Taking a toll: Back pain sidelines nurses daily
Debilitating injuries could be prevented
[Editor’s note: Every day, 150 health care workers suffer musculoskeletal disorders (MSDs) that cause them to lose time from work. Countless more end their shifts with aching backs, shoulders, or necks. In hospitals, overexertion in lifting is the most common cause of lost-workday injuries. Here is the story of a nurse who suffered a debilitating injury — and the steps she says could be taken to prevent others from a similar fate.]
Anne Hudson of Coos Bay, OR, was walking across her kitchen when she suddenly felt a surge of incapacitating pain. She could barely move. Ten years of lifting patients without mechanical aids had led to cumulative trauma injury to two lumbar disks. As she stood immobilized in her kitchen, Hudson didn’t know about the condition of her back. She kept thinking the pain would go away and she would be able to return to work on her weekend shift that Saturday. Her most immediate concern was finding temporary relief from pain. "I couldn’t sit; I couldn’t lie down; I couldn’t get in a car to go to the doctor," says Hudson, who is now 54. "I didn’t recognize my pain as severe muscle spasms in response to spinal injury. All I knew was that I had pain like I had never experienced before. A deep severe ache and intense burning settled into my lower back, and I had pain and burning into my lower legs and sometimes into my feet."
The pain lessened at times, enabling Hudson to at least lie down and rest. But she was in no condition to return to the hospital that Saturday, where she worked as a floor nurse in the medical/surgical, telemetry, and intermediate care units. Hudson began back therapy with the same mantra in her head: "This will pass, and I will be better." She couldn’t imagine life without nursing, without caring for patients.
But her career as a floor nurse already was over. While Hudson visited physical therapists, orthopedic doctors, and neurologists, and tried anti-inflammatories, heat and cold treatments, and pain medications, she faced a struggle over workers’ compensation. At first, she was allowed to work in limited-duty jobs that used her nursing skills. That avenue shut down when workers’ compensation denied her claim. Hudson convinced one of her physicians to give her a work release, as long as she wore a back brace. That lasted three weeks — until she helped care for and reposition a 400-pound patient. She realized she could no longer handle the lifting and transfer tasks.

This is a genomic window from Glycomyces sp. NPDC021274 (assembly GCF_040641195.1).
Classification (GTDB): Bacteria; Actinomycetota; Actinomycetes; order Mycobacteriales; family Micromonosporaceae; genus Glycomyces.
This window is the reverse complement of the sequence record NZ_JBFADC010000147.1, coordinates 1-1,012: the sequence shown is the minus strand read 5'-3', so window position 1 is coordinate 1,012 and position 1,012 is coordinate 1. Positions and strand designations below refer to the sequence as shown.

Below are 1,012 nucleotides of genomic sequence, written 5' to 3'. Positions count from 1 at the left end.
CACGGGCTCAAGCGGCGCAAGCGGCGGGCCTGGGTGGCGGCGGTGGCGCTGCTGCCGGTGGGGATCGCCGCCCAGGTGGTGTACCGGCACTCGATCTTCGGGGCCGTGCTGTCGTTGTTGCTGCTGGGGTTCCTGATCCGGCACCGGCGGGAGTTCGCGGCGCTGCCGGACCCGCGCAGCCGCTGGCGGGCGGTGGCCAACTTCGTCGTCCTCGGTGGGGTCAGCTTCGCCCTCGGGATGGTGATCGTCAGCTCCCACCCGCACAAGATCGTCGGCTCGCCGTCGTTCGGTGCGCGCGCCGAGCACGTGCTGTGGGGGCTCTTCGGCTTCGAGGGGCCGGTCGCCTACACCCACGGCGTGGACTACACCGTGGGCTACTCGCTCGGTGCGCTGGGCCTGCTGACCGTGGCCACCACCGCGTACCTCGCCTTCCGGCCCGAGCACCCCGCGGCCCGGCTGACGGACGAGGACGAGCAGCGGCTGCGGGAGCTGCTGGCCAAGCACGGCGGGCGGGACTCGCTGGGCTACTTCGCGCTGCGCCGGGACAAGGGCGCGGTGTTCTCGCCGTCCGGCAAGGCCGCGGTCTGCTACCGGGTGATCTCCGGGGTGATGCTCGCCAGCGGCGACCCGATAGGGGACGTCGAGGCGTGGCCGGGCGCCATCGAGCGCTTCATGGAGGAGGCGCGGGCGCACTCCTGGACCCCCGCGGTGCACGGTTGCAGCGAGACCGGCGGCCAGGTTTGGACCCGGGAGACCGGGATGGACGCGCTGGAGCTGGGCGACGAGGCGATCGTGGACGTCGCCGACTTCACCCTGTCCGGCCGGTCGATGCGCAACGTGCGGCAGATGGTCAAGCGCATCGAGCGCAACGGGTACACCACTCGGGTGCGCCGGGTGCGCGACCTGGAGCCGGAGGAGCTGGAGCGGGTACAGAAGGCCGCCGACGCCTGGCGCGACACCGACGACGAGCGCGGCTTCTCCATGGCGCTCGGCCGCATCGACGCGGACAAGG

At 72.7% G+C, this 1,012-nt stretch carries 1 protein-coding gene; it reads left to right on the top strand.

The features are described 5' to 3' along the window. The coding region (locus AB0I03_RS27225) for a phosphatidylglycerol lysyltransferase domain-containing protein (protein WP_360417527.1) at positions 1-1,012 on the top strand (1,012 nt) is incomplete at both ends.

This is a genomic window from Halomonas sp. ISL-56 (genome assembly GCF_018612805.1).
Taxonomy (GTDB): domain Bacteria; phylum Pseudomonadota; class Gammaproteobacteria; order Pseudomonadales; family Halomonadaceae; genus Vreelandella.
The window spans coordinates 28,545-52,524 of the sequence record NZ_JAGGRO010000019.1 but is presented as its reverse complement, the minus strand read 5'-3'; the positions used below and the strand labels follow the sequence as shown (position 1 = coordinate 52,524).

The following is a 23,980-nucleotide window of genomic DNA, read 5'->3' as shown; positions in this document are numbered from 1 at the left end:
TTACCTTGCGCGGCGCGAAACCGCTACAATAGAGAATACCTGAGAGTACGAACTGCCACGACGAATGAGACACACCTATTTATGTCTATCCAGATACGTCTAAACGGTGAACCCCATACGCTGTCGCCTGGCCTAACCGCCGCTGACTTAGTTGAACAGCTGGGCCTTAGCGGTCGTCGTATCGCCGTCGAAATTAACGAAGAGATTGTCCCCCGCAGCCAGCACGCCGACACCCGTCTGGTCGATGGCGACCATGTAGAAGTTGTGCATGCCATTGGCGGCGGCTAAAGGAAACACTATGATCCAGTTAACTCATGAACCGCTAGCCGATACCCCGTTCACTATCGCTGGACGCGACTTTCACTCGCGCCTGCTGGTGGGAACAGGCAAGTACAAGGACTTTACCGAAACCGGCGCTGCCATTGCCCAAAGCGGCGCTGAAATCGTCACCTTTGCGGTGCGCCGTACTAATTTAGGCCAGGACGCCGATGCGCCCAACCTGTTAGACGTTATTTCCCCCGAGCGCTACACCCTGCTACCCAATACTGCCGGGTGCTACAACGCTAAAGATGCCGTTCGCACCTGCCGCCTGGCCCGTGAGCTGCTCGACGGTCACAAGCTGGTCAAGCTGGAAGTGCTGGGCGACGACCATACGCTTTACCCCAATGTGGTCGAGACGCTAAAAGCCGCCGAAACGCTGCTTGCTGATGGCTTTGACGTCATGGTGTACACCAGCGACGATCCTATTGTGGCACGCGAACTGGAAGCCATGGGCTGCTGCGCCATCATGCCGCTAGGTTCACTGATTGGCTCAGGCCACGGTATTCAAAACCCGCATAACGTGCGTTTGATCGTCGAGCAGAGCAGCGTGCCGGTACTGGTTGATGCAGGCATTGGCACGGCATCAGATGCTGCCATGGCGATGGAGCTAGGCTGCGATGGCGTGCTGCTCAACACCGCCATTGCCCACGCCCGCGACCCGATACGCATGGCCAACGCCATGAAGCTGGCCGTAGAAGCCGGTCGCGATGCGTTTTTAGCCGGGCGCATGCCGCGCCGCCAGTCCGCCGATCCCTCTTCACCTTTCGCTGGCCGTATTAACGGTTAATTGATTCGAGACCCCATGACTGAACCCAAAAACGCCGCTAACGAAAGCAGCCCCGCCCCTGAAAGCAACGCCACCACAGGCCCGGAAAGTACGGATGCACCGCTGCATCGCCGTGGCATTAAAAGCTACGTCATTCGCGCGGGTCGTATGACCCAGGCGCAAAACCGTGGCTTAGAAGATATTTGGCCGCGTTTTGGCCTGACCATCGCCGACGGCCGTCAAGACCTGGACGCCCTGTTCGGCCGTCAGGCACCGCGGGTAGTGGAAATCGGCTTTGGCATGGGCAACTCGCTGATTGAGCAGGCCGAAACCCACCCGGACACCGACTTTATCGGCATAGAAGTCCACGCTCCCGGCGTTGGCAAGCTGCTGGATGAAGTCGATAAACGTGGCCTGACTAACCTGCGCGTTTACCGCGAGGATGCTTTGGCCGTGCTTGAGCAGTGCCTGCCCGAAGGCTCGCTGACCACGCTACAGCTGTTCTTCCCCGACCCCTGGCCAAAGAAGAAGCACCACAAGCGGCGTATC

A workers’ compensation judge and the workers’ compensation board ruled that Hudson’s injury was work-related. The hospital continued to appeal. Meanwhile, Hudson was allowed only two 90-day periods of light duty. There were no permanent accommodations for a floor nurse who could lift no more than 20 pounds.
Today, Hudson works for the county health department, a job she enjoys but one that pays significantly less. Workers’ compensation payments, which brought her income up to two-thirds of her wage at injury, stopped at claim closure. Still, Hudson is very grateful to be working as a public health nurse. "Many back-injured nurses never work as nurses again. Either they are too severely injured to work or they are unable to find an employer willing to accept an injured nurse."
A chiropractor helped ease her pain, and a neurosurgeon fused two of the disks, giving her relief from some of the most intense pain. But not a day goes by without a deep aching in her back. Hudson can no longer work in the garden. Doing laundry or grocery shopping brings pangs of pain. She rarely enjoys a night of sound sleep. But for Hudson, there is another pain that is not physical. She has become an unwitting expert on the ergonomic hazards of manual patient handling and MSDs among nurses, and she now knows that a zero-lift policy and proper lifting equipment could have saved her career and her back. She also stresses it is unethical for hospitals to deny permanent light duty to injured nurses after not providing safe patient lift equipment and policies to protect them from lifting injuries.
Hudson formed WING USA (Work-Injured Nurses’ Group USA), an advocacy organization patterned after similar organizations in the United Kingdom and Australia. Hudson also has co-edited a book with health and safety expert William Charney, which includes the personal stories of injured nurses as well as technical information on ergonomics and safe patient handling. Hudson is working on state initiatives for Zero Manual Lift for Healthcare legislation and promotes industry-specific ergonomic solutions that could spare other nurses from a similar fate. "Their careers, their finances, their lives are being impacted by a preventable injury," she says. "It’s devastating."
[Editor’s note: The book — Back Injury Among Healthcare Workers: Causes, Solutions, and Impacts — edited by William Charney and Anne Hudson, is available from CRC Press Catalog No. L1631. Price: $79.95. Phone: (800) 272-7737. Web: www.crcpress.com.]
In hospitals, overexertion in lifting is the most common cause of lost-workday injuries. Here is the story of a nurse who suffered a debilitating injury and the steps she says could be taken to prevent others from a similar fate.
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